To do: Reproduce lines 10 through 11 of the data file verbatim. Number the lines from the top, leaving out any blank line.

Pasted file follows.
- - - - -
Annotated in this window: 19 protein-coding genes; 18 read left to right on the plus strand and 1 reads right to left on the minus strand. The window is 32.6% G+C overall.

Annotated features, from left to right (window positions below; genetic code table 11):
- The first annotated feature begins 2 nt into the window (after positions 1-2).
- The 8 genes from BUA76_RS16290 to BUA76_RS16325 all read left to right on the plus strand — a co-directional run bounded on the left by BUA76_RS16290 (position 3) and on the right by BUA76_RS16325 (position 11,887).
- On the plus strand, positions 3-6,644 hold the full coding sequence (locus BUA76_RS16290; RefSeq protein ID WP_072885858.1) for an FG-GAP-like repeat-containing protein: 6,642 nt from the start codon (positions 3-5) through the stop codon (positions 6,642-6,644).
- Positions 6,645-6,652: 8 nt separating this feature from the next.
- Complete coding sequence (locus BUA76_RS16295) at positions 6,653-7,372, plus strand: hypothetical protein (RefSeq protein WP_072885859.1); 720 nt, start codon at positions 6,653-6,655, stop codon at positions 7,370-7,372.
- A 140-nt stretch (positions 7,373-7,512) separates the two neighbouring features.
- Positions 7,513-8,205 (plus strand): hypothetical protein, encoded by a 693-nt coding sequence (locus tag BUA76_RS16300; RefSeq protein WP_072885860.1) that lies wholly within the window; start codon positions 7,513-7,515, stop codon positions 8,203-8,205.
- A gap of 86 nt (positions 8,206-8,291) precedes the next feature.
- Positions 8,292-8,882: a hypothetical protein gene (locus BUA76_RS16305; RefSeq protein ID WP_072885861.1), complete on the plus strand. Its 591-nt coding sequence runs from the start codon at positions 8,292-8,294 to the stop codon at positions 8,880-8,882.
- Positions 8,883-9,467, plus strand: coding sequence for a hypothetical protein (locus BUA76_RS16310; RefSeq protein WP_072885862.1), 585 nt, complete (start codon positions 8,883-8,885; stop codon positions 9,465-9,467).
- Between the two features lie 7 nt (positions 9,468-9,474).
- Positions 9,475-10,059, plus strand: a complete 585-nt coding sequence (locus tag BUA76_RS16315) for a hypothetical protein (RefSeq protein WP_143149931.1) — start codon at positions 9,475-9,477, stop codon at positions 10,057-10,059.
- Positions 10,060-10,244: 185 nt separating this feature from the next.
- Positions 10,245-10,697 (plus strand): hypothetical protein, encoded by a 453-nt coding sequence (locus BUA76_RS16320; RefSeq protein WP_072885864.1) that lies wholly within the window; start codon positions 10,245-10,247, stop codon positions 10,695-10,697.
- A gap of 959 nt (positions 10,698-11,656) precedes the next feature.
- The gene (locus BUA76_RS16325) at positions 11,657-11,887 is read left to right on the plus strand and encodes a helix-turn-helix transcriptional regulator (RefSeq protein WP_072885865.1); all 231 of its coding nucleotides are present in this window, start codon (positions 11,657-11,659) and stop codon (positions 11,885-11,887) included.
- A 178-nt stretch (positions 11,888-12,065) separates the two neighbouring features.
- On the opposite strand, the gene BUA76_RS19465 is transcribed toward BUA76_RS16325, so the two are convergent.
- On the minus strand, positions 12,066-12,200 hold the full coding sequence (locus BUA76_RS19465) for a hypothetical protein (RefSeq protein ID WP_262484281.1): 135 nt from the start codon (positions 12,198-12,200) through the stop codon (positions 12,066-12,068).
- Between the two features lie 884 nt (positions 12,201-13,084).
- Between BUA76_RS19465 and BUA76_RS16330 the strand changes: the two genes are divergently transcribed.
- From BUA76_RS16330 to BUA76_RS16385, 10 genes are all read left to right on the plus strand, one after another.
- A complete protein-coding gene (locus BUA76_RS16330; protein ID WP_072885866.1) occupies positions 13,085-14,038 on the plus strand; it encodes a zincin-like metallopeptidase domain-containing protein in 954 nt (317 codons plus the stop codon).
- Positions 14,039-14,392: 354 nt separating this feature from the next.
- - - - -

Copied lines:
- A gap of 86 nt (positions 8,206-8,291) precedes the next feature.
- Positions 8,292-8,882: a hypothetical protein gene (locus BUA76_RS16305; RefSeq protein ID WP_072885861.1), complete on the plus strand. Its 591-nt coding sequence runs from the start codon at positions 8,292-8,294 to the stop codon at positions 8,880-8,882.